We then left the Lady Lex, greatly enjoying my time aboard this living piece of history and her important role in some of the most significant naval battles of WWII. She was damaged on two occasions during the war—once by a kamikaze attack and again by a torpedo to the stern. Twenty-seven sailors lost their lives in this attack, but the Lady Lex dealt crippling blows to the Japanese navy, from which Japan never recovered. I imagined what it must have been like aboard that mighty vessel when it was launching planes or under attack itself, and I swear I could almost hear, in a haunting muffled sense, little echoes of the cacophony that must have been deafening while those desperate struggles were taking place more than sixty years ago. My heart was full as I left, mindful of the history, the sacrifice and the pride that I felt during the experience.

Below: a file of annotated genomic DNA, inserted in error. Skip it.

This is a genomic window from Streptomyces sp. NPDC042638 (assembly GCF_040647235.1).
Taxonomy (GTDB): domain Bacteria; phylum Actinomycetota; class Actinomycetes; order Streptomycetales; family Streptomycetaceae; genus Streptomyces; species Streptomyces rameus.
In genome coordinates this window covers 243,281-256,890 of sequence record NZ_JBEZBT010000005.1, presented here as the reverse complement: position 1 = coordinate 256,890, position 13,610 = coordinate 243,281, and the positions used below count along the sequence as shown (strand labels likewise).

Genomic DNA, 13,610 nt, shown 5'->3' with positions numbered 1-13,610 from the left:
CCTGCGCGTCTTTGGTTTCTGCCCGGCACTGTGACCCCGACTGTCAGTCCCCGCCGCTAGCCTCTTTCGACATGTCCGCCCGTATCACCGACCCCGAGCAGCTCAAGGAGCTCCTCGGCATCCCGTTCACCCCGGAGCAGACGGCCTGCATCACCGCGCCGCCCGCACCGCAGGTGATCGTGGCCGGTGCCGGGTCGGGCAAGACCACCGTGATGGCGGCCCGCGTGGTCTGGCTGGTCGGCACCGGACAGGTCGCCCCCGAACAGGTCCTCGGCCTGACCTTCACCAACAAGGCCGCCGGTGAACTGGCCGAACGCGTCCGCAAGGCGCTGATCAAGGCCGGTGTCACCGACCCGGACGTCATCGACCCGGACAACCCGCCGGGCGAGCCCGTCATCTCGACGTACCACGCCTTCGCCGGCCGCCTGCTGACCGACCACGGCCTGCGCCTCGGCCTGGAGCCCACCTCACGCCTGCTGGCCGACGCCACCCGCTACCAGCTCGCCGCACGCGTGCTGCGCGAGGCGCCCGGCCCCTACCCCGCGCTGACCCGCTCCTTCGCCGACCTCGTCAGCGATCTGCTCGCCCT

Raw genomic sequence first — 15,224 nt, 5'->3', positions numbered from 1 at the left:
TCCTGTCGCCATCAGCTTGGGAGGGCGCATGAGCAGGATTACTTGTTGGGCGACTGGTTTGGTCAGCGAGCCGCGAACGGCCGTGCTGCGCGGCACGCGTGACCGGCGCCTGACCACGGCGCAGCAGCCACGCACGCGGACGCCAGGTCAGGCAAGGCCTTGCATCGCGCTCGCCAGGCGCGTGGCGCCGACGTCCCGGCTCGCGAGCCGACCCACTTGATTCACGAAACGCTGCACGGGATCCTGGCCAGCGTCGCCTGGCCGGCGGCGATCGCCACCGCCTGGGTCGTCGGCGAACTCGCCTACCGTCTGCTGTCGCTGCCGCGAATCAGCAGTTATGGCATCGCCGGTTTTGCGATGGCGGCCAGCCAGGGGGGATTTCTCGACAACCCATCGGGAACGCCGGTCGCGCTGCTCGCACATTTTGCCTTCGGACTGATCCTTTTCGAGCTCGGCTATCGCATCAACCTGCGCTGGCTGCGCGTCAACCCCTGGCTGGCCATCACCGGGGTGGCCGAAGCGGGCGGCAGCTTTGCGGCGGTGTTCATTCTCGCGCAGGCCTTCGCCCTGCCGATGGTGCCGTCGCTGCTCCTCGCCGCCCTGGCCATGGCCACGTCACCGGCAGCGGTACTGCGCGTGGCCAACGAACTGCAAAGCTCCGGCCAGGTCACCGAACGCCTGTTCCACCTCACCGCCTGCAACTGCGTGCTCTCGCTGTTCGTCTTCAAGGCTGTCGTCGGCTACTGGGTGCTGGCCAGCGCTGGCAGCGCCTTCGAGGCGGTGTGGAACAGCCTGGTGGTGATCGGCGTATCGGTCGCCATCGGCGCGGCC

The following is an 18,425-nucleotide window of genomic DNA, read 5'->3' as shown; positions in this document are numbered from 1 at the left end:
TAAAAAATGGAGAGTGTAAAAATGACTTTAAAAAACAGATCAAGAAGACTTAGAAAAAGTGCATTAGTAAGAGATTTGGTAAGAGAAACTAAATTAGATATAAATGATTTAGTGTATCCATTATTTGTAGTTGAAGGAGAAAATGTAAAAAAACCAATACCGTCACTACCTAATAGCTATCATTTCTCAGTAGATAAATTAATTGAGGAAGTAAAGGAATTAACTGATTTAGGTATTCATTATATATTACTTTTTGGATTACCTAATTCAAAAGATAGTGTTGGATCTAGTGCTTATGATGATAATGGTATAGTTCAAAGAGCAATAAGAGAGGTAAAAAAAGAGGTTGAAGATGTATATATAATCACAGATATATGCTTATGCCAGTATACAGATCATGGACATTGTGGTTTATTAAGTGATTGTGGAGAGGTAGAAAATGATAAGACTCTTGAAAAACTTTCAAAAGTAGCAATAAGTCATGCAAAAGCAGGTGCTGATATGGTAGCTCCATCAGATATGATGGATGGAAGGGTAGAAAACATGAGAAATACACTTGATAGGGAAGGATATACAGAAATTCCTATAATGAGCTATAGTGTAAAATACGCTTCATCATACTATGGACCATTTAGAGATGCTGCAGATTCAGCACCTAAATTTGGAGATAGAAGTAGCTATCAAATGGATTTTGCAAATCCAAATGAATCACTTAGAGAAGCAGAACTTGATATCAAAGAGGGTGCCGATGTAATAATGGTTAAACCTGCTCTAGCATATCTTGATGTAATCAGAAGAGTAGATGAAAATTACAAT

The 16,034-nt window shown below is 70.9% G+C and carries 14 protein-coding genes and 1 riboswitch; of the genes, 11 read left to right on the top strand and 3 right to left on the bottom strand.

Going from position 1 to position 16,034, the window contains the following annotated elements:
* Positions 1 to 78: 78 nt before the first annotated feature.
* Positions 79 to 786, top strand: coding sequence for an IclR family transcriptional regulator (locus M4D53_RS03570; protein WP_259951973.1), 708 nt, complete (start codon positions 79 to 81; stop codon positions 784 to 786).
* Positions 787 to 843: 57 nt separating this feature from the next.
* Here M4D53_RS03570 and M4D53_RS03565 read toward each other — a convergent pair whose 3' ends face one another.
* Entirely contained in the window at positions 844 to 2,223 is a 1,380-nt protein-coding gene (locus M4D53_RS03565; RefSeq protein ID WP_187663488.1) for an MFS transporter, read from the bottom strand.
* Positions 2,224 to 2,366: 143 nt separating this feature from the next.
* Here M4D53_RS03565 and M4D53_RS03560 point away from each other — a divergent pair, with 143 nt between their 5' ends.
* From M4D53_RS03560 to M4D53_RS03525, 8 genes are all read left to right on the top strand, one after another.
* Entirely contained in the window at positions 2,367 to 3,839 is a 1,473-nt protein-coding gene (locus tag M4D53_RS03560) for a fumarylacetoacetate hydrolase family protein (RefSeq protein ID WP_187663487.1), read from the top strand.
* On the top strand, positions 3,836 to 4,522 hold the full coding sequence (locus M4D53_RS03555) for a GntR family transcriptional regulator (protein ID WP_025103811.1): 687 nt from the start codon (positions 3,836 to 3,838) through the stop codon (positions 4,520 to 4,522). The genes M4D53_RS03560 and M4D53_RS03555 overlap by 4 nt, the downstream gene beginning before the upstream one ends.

We headed out S. H. 35 over the long bay bridge toward Aransas Pass and Rockport to check out these places we had often heard about but never visited. Aransas Pass was a bit of a yawner, but Rockport was a somewhat more picturesque burg with a significant amount of residential development along the coastline, especially in an area known as Fulton Beach. Both places are havens for fishermen and there were RV parks—many, many RV parks—all fairly crowded. The snowbirds were here in force, and it was no wonder. The weather here in late December was just perfect, each day in the 70s or low 80s, with plenty of sun to warm the bones. It's easy to see the appeal, especially for those folks who come down from the northern and eastern states, which are basically like deep freezers during the winter. Who wouldn't want to escape to a warm seashore area where the cost of living is still low?